The Woes of Senioritis

Hang on for a minute...we're trying to find some more stories you might like.

Email This Story

The entity that is consuming my life at the present moment is graduation. I am constantly torn between wanting it to come sooner and wanting to put it off indefinitely. My mood swings between crippling senioritis where I can spend anywhere from 30 minutes to three hours matching my socks the day before I have a test and a paper due to extreme anxiety that causes me to crawl under the covers and retreat to the state of mind of a 5-year-old. Either way, I get no homework finished.

For 18 years, I have lived within a designated schedule carefully planned around an on-time departure from the academic world and a smooth transition into “adulting.” However, upon returning from spring break, I realized there are only 59 days until graduation and I’ve applied to two jobs.

Induce panic.

Why the lack of motivation? Why the desire to pursue a higher degree just to put off graduation and looming student loan payments? This is the track we have been placed on since our first day of kindergarten. You go to school, get good grades, participate in school functions, get into a good college, land that internship, graduate, get a job and do that for the rest of your life. So, we all should be ready for this right?

As the world stands right now, things aren’t too grim for recent college graduates. The Bureau of Labor Statistics reports that the unemployment rate for college graduates is at 2.5%, meaning one in 40 are employed. First year salary isn’t too shabby either, hovering around $50,000. For a single young adult with no children, that isn’t half bad, especially if you live in one of the top 5 cities for college graduates (Houston, Austin, San Antonio, Denver and Columbus) each of which has a decent price of living. On paper, graduation looks pretty good.

However, TIME Magazine recently reported that more college students are seeking counseling at a record breaking rate. Citing a study done by The American College Health Association, 40% of college students reported debilitating depression while 61% reported extreme anxiety.

There are several proposed reasons for the spike and we’ve heard them all: an ever-increasing workload that requires more intelligence, more drive, less sleep, less leisure time; a competitive job market; student loans; bills; trying to keep up with the demands of the world we live in. Earning $50,000 the first year may sound great, but you better have doubled that by year five or you wasted four years on a useless liberal arts degree, and you better be ok with never being able to send your children to private schools.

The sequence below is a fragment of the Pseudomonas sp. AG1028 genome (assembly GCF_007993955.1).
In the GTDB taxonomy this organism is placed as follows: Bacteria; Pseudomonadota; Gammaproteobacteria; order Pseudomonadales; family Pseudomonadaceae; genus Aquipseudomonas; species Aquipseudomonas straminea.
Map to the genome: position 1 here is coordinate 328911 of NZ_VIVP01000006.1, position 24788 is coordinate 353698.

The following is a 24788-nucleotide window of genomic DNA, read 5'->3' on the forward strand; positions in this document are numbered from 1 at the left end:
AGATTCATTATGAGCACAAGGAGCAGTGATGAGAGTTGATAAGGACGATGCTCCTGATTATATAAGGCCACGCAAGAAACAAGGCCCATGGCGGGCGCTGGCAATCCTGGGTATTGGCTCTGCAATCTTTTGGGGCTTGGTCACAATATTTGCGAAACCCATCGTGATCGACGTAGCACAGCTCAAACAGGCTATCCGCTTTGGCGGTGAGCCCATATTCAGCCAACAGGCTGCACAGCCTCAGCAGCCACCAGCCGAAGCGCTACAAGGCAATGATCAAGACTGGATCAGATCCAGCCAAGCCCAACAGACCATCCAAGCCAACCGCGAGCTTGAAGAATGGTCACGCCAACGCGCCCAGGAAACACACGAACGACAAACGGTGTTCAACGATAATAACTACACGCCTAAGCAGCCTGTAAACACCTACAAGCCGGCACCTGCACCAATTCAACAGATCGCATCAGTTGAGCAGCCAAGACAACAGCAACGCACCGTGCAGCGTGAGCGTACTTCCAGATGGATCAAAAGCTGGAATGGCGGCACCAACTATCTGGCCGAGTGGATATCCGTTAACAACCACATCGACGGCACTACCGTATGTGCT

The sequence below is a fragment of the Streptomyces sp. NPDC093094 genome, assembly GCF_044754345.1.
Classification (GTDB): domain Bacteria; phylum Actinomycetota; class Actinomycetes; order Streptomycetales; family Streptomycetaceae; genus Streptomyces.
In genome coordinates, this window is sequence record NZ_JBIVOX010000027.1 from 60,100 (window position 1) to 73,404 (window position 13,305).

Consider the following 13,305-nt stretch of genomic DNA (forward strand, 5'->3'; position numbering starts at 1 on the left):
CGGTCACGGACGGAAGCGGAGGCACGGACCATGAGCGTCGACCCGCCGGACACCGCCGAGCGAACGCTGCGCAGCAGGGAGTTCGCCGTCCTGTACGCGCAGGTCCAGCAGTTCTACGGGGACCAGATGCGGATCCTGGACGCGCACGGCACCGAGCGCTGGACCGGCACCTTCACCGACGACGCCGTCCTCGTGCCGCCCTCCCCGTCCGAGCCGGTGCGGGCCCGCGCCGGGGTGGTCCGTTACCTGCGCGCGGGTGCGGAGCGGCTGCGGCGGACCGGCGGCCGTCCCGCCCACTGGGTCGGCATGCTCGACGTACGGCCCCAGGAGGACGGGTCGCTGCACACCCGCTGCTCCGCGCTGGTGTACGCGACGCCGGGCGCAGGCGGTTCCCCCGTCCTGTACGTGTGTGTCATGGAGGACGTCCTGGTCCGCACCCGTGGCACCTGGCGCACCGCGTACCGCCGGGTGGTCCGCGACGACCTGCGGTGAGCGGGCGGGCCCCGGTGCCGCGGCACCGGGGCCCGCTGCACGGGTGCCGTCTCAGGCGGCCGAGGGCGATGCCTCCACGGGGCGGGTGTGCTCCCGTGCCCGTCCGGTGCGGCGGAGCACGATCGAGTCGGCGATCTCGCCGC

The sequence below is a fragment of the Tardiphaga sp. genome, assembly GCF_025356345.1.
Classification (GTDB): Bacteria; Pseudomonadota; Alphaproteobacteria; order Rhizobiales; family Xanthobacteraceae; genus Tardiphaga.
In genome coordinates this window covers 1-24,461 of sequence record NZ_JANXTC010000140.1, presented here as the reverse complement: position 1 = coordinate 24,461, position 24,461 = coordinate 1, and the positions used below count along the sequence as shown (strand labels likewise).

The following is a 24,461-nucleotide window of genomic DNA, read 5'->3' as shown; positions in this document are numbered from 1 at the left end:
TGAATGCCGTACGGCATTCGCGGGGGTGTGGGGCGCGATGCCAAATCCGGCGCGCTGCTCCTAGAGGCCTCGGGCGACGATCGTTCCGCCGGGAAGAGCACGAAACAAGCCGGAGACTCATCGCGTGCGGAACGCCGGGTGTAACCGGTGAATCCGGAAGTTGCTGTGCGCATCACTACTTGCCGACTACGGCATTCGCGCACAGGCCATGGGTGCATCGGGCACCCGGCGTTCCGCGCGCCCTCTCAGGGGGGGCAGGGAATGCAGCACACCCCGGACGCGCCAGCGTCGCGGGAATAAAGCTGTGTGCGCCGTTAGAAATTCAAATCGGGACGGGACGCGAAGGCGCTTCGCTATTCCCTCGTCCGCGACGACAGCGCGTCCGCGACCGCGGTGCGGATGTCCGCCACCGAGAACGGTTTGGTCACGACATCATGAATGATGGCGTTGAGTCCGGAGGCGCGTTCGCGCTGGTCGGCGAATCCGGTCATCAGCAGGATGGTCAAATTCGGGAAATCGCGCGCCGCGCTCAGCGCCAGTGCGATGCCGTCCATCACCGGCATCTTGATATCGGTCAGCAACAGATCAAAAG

There is nothing wrong with an improving society. Our species advancing is not a bad thing. But how much can we really progress if our cleverness, abstract thinking and imaginations are funneled through a system that tells you if you don’t have a job by time you graduate college, you’re doomed. It not only reduces individualism, but it is killing us from the inside out, and how can we improve the world if you’re burnt out 59 days before you’ve graduated?

In 2015, Forbes reported that the number of students studying abroad has doubled since the year 2000, and the majority of these students report a better world view after studying abroad. The number of recent college grads living abroad is also rising. Hundreds upon hundreds of decent-paying jobs lie in the trade industry and require fewer years of school while costing a fraction of what it costs to earn a bachelor’s degree. There are options other than the norm and maybe the recent decline in mental health among young people is an indication that it’s time to try something different.

The most popular class at Yale is called Psychology and the Good Life, a class that focuses on what it takes to be happy. It currently has almost 1,200 students enrolled. It is a pass/fail class to prove “the things Yale undergraduates often connect with life satisfaction—a high grade, a prestigious internship, a high-paying job—do not increase happiness at all.” The article continues to say that the science on happiness has changed, and what was expected to make people happy ten years ago is not the same as it is now.

If a successful job and a lot of money is no longer what makes us happy, then why do we continue to push the same agenda? Education is never wrong, but the outside pressures of it can be. And if those pressures now lead to mental health problems, then maybe it’s time to go back to learning for the sake of learning and curiosity.

If the expectations of what is to come out of education where different, I may not be sitting here, two months from receiving my degree, wondering if all I have to look forward to is rush hour traffic and bills.

But that also could be my senioritis talking.  

You go to school, get good grades, participate in school functions, get into a good college, land that internship, graduate, get a job and do that for the rest of your life. So, we all should be ready for this right?